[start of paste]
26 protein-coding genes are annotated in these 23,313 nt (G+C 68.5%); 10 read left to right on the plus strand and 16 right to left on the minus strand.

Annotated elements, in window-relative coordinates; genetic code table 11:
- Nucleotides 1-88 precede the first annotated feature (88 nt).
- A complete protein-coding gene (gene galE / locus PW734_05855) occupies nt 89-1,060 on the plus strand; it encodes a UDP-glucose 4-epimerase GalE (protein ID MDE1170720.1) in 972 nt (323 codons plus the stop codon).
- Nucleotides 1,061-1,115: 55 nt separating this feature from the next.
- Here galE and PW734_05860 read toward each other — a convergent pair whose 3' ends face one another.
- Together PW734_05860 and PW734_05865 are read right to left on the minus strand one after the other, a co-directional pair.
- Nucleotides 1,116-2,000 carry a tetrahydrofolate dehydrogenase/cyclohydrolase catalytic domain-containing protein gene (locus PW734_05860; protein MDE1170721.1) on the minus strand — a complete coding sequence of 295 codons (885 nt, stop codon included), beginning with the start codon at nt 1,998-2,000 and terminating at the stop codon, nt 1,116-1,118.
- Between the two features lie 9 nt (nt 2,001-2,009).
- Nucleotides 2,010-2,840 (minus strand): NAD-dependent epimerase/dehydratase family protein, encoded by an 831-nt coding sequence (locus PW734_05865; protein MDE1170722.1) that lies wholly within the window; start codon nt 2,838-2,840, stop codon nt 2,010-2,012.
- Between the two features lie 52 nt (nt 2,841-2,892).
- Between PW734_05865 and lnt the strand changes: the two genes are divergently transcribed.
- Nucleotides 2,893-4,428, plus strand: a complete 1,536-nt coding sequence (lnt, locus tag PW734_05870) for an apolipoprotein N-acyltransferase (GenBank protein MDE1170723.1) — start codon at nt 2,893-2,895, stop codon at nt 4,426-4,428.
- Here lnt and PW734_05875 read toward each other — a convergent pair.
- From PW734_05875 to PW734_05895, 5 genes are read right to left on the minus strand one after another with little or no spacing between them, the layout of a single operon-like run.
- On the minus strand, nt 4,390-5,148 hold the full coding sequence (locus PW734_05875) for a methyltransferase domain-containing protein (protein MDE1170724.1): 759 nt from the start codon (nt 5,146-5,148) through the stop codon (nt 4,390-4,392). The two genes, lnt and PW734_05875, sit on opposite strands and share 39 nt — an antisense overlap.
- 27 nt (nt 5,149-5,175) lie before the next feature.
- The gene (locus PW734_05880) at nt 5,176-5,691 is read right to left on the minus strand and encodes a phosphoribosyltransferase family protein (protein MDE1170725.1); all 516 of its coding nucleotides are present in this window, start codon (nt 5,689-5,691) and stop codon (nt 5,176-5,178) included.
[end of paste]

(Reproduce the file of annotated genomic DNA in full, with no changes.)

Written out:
26 protein-coding genes are annotated in these 23,313 nt (G+C 68.5%); 10 read left to right on the plus strand and 16 right to left on the minus strand.

Annotated elements, in window-relative coordinates; genetic code table 11:
- Nucleotides 1-88 precede the first annotated feature (88 nt).
- A complete protein-coding gene (gene galE / locus PW734_05855) occupies nt 89-1,060 on the plus strand; it encodes a UDP-glucose 4-epimerase GalE (protein ID MDE1170720.1) in 972 nt (323 codons plus the stop codon).
- Nucleotides 1,061-1,115: 55 nt separating this feature from the next.
- Here galE and PW734_05860 read toward each other — a convergent pair whose 3' ends face one another.
- Together PW734_05860 and PW734_05865 are read right to left on the minus strand one after the other, a co-directional pair.
- Nucleotides 1,116-2,000 carry a tetrahydrofolate dehydrogenase/cyclohydrolase catalytic domain-containing protein gene (locus PW734_05860; protein MDE1170721.1) on the minus strand — a complete coding sequence of 295 codons (885 nt, stop codon included), beginning with the start codon at nt 1,998-2,000 and terminating at the stop codon, nt 1,116-1,118.
- Between the two features lie 9 nt (nt 2,001-2,009).
- Nucleotides 2,010-2,840 (minus strand): NAD-dependent epimerase/dehydratase family protein, encoded by an 831-nt coding sequence (locus PW734_05865; protein MDE1170722.1) that lies wholly within the window; start codon nt 2,838-2,840, stop codon nt 2,010-2,012.
- Between the two features lie 52 nt (nt 2,841-2,892).
- Between PW734_05865 and lnt the strand changes: the two genes are divergently transcribed.
- Nucleotides 2,893-4,428, plus strand: a complete 1,536-nt coding sequence (lnt, locus tag PW734_05870) for an apolipoprotein N-acyltransferase (GenBank protein MDE1170723.1) — start codon at nt 2,893-2,895, stop codon at nt 4,426-4,428.
- Here lnt and PW734_05875 read toward each other — a convergent pair.
- From PW734_05875 to PW734_05895, 5 genes are read right to left on the minus strand one after another with little or no spacing between them, the layout of a single operon-like run.
- On the minus strand, nt 4,390-5,148 hold the full coding sequence (locus PW734_05875) for a methyltransferase domain-containing protein (protein MDE1170724.1): 759 nt from the start codon (nt 5,146-5,148) through the stop codon (nt 4,390-4,392). The two genes, lnt and PW734_05875, sit on opposite strands and share 39 nt — an antisense overlap.
- 27 nt (nt 5,149-5,175) lie before the next feature.
- The gene (locus PW734_05880) at nt 5,176-5,691 is read right to left on the minus strand and encodes a phosphoribosyltransferase family protein (protein MDE1170725.1); all 516 of its coding nucleotides are present in this window, start codon (nt 5,689-5,691) and stop codon (nt 5,176-5,178) included.